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Prequel, Sequel, Paraquel: All the -Quels and What They Mean

Before we get into the "-quels," we need a base story. Let's call it "Story X." This will be what each "-quel" relates to throughout the post.

1. Prequel

The prefix "pre" means before, so this is a story that exists in the same world as "Story X," but it is set before "Story X." An example of this in mainstream media would be Star Wars Episodes I-III, which were created after Episodes IV, V, and VI were released.

2. Sequel

This is the term that people are most familiar with because a sequel is a story that occurs after an established story. "Story Y" takes place after "Story X," but it is connected to "Story X" through the characters, events, and/or settings. Star Wars Episode 5: The Empire Strikes Back is a sequel to Star Wars Episode 4: A New Hope. When a book or movie is very

successful, a sequel will often follow to allow readers/viewers more time with characters they have grown to love.

3. Interquel

"Inter" means "between," so an interquel occurs between two already-established stories. If "Story Z" follows "Story X," but there is room between the two for another story, you could add "Story Y" as an interquel. An example of this in mainstream media would be Black Widow because this story takes place after the events of Captain America: Civil War and before the events of Avengers: Infinity War even though Avengers: Infinity War had already been released by this time.

4. Inquel

An inquel is a story that takes place within a gap of time in another story. If Story X has a period of time that is rushed through without being fully explored, that would give an author the opportunity to later go back and write an inquel. These are not common, but an example of this would be Bambi II, which occurs during the established events of Bambi. It explores the time period when Bambi is still a fawn and his mother has just died. It ends prior to the time when Bambi is shown as an adult in the first movie.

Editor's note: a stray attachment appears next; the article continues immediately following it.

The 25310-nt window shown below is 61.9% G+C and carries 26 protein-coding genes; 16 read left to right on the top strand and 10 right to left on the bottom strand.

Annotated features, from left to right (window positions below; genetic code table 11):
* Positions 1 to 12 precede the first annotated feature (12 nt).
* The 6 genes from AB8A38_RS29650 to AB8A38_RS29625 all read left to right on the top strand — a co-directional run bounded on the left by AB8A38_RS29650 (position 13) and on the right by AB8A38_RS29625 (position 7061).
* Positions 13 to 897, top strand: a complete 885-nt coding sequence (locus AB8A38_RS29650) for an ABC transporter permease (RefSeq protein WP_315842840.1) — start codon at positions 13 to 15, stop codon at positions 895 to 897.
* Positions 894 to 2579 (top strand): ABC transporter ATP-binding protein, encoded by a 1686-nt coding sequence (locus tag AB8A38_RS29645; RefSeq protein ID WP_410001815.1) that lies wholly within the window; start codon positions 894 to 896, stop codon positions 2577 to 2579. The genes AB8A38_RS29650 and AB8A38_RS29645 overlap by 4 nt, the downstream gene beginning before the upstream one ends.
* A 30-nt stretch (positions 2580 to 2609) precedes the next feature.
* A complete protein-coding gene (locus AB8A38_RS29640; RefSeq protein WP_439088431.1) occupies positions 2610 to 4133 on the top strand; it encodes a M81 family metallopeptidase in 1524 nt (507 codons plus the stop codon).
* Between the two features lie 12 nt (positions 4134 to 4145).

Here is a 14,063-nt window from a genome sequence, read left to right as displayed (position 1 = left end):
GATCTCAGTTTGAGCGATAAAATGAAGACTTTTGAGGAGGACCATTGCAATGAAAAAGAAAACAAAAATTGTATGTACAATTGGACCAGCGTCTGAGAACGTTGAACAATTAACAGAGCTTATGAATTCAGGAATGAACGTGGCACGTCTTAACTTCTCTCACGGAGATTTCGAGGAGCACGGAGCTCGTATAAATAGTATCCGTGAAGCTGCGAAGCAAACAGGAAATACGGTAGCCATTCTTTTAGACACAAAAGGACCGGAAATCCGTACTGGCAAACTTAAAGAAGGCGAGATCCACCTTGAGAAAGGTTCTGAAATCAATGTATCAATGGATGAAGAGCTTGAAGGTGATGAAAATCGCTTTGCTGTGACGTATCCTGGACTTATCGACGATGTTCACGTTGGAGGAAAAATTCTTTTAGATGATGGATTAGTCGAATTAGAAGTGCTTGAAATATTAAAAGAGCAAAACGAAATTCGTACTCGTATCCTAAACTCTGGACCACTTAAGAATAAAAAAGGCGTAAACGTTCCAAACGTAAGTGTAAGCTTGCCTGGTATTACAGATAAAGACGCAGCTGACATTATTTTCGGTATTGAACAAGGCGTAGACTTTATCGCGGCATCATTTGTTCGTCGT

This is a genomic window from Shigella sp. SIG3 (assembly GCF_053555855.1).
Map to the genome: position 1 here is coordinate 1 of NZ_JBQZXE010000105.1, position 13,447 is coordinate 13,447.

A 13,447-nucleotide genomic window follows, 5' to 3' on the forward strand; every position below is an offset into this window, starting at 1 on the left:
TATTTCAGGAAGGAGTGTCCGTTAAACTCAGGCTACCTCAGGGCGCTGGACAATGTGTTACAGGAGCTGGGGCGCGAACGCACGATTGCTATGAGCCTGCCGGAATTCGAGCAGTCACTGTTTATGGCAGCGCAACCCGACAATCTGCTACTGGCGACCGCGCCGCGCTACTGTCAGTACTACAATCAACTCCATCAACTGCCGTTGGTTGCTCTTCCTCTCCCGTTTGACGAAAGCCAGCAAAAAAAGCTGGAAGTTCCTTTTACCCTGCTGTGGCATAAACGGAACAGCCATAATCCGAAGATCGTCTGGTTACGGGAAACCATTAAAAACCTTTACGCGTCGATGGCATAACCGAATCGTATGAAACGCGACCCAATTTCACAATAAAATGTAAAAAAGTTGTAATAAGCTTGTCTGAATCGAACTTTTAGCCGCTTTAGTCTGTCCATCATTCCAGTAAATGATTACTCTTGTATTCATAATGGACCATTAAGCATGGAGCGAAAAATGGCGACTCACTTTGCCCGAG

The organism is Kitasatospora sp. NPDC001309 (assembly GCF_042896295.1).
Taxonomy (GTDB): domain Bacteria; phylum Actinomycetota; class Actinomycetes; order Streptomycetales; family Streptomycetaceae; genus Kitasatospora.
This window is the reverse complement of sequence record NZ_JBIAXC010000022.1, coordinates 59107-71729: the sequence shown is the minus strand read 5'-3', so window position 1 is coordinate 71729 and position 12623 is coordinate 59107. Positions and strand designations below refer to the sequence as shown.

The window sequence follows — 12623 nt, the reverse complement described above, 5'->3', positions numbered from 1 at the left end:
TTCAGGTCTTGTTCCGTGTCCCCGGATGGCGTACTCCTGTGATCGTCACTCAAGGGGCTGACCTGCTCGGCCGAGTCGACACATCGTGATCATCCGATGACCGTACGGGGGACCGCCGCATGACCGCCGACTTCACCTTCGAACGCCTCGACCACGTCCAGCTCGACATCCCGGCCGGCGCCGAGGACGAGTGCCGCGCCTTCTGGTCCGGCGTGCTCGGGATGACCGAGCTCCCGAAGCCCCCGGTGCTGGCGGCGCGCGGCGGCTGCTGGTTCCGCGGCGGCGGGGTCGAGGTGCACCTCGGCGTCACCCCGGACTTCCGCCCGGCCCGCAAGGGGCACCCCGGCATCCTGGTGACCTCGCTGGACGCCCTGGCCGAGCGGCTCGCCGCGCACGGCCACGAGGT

5. Paraquel

A paraquel isn't something you come across very often, but this is a story that occurs within the same world at the same time as another story. This means you will likely see overlapping characters and scenes, though they probably won't all be the same. If an author writes a story of the same events from another character's perspective, that would be a paraquel. If "Story X" and "Story Y" are happening at the same time to two different characters within the same world, the two stories would then be paraquels of each other. My book, The Heart of Everton Inn, is a paraquel in relation to The Secret of Drulea Cottage because the two stories are taking place at the same time, but The Heart of Everton Inn features Adaira Stubbins as the main character, whereas Briony Fairborn is the protagonist of The Secret of Drulea Cottage.

6. Circumquel

This type of story has events occurring before "Story X" and events occurring after "Story X." I can't recall ever watching a movie or reading a book with this type of story, and it seems like it would be very difficult to create a compelling one. I would think that making two separate stories (a prequel and a sequel) would be a better stylistic choice than putting both past and future events into one story.

Suffice it to say, there are many options when it comes to how stories relate to each other. I hope this helps you clarify the names a bit!


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